The practices of Canada’s other major banks vary, confusingly so:

  • Toronto-Dominion Bank allows case sensitive 8-32 character passwords with special characters.
  • Royal Bank of Canada also allows 8-32 character passwords with special characters, but isn’t case sensitive.
  • Canadian Imperial Bank of Commerce and President’s Choice Financial, however, both allow case sensitive 6-12 character alphanumeric passwords, but no special characters.
  • Bank of Nova Scotia’s passwords are 8-16 characters in length, aren’t case sensitive, and can’t include special characters.

According to a statement from Scotiabank: “This is based on the fact that security benefits are not materially higher after 16 characters, while the likelihood of users forgetting increases as password length increases.”

And what about two-step or two-factor verification? I can enable this feature on my Twitter, Facebook and Google accounts, so why not my bank? A statement from TD only says security standards and protection layers “may vary based on a number of risk factors,” while RBC “does not use two-factor authentication for several reasons, including a positive client experience.”

Two-step verification is not currently offered to personal or consumer customers by any Canadian bank.

“One of the design rules for passwords is it should be very difficult to guess. But one of the contradictory rules for creating a security system is it should not hinder usability,” Mr. Kundur says.

“Whether they should implement a particular security control, as they call it, really depends on whether the cost of that mechanism is below the cost of addressing the increase in intrusions because of the lack of that mechanism. Unless there’s also legislation that tells them they have to have a minimum level of security.”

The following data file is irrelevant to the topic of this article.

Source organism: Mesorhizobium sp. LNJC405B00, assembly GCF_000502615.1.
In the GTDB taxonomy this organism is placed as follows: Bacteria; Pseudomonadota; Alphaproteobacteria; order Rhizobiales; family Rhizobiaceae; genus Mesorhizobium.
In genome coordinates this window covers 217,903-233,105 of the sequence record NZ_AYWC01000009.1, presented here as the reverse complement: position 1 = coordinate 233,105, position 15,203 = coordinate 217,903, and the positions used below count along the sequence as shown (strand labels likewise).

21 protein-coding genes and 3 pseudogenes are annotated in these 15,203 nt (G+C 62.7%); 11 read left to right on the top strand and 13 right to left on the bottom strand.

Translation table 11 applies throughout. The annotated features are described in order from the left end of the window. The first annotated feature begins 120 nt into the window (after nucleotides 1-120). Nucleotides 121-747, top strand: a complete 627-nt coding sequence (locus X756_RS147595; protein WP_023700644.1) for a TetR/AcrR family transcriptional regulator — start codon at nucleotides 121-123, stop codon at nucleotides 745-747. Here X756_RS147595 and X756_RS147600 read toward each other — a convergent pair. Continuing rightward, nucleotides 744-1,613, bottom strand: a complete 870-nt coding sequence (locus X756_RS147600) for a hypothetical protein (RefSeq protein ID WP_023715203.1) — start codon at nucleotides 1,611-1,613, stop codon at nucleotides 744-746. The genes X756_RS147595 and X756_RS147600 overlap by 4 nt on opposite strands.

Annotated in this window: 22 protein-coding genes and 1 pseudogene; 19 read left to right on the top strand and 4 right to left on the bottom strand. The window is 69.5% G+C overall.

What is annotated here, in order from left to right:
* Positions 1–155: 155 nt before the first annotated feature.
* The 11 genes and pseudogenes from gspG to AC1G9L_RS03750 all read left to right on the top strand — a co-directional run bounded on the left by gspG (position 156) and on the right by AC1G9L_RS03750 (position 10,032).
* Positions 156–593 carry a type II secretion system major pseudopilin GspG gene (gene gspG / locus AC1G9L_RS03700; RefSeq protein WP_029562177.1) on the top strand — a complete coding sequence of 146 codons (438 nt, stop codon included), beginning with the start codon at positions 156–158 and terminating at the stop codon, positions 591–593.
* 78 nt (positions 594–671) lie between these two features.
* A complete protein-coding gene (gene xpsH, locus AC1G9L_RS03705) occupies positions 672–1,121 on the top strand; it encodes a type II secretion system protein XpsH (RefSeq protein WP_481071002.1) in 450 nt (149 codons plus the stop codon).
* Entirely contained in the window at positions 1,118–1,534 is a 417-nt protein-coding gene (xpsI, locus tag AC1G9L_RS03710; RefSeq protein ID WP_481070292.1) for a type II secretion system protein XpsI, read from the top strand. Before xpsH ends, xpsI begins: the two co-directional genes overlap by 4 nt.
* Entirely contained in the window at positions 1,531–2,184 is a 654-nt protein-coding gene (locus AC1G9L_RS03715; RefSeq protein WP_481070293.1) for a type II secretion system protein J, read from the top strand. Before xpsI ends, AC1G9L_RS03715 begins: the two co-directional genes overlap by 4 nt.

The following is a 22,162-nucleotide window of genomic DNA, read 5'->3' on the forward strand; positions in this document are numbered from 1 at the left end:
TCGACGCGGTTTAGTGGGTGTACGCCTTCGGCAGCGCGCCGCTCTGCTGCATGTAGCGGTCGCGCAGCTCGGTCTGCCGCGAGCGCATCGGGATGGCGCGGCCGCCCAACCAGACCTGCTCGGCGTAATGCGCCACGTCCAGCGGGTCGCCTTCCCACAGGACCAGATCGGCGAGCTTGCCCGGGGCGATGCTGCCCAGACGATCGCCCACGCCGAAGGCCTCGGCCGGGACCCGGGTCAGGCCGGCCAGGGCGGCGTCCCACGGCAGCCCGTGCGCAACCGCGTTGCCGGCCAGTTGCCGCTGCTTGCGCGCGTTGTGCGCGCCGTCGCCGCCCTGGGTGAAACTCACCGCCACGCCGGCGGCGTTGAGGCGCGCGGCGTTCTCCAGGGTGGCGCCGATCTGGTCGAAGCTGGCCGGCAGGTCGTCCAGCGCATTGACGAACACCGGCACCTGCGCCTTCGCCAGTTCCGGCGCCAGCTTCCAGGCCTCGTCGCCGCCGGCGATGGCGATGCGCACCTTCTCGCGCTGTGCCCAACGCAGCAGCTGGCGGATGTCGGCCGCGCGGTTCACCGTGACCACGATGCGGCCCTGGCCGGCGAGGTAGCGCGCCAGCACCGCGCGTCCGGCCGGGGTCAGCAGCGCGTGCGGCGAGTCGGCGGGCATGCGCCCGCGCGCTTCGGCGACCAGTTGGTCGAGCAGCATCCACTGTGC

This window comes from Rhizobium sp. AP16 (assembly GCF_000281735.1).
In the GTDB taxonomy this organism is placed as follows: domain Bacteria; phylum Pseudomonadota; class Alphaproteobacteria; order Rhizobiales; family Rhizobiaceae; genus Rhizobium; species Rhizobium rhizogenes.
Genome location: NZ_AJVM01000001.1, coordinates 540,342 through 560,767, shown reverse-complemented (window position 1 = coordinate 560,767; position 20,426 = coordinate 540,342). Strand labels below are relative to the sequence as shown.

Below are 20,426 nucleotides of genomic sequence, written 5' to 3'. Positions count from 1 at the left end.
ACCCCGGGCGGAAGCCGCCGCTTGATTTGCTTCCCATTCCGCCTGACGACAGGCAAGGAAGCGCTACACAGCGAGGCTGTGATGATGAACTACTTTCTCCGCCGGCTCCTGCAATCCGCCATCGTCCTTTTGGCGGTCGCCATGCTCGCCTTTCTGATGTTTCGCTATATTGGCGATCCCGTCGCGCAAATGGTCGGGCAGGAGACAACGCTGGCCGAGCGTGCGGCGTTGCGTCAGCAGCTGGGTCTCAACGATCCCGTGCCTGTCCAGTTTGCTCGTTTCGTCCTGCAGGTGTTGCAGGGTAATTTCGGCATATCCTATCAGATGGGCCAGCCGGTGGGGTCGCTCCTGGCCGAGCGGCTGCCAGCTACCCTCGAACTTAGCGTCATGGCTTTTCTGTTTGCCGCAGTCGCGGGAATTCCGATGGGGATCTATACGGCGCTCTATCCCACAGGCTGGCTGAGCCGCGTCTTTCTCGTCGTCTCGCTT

And in Canada, there is no such security legislation.

PIPEDA – Canada’s Personal Information Protection and Electronic Documents Act – only says that “personal information shall be protected by security safeguards appropriate to the sensitivity of the information.” which includes, for example, “the use of passwords and encryption.”

The Office of the Superintendent of Financial Institutions’ “Cyber Security Self-Assessment Guidance” issued a template for financial institutions to evaluate their current level of preparedness in late October last year. However, the document does not call for specific standards or requirements, but offers more general guidelines – for example, that a financial institution “has sufficient number of skilled staff for the management of cyber security” – and it says “OSFI does not currently plan to establish specific guidance for the control and management of cyber risk.”

And while a Financial Consumer Protection Framework is currently being developed by the Department of Finance, John Lawford, executive director and general counsel of the Public Interest Advocacy Centre (PIAC) in Ottawa, says there are currently no specific security guidelines contained within.

“Each bank would decide how best to protect their customers when they are banking online or through any other method,” said Kate Payne, who is a spokesperson for the Canadian Bankers Association, which isn’t a regulator, and doesn’t set out guidelines for banks to follow.

In the event of unauthorized activity or a breach, each of Canada’s major banks has an online banking guarantee, wherein a customer will be fully reimbursed for financial losses – and the unlikeliness of that guarantee being invoked is key. After all, intrusions due to password length and login security aren’t banks’ biggest concerns, not when malware, phishing and password re-use are so commonplace.

Longer or more complex passwords certainly won’t thwart those types of attacks – but two-step verification will. That might make banking too complex for some, but that doesn’t mean the option for those who want it can’t be there. Because as it stands, I have more faith in the protection of my pithy tweets than that of my RRSPs.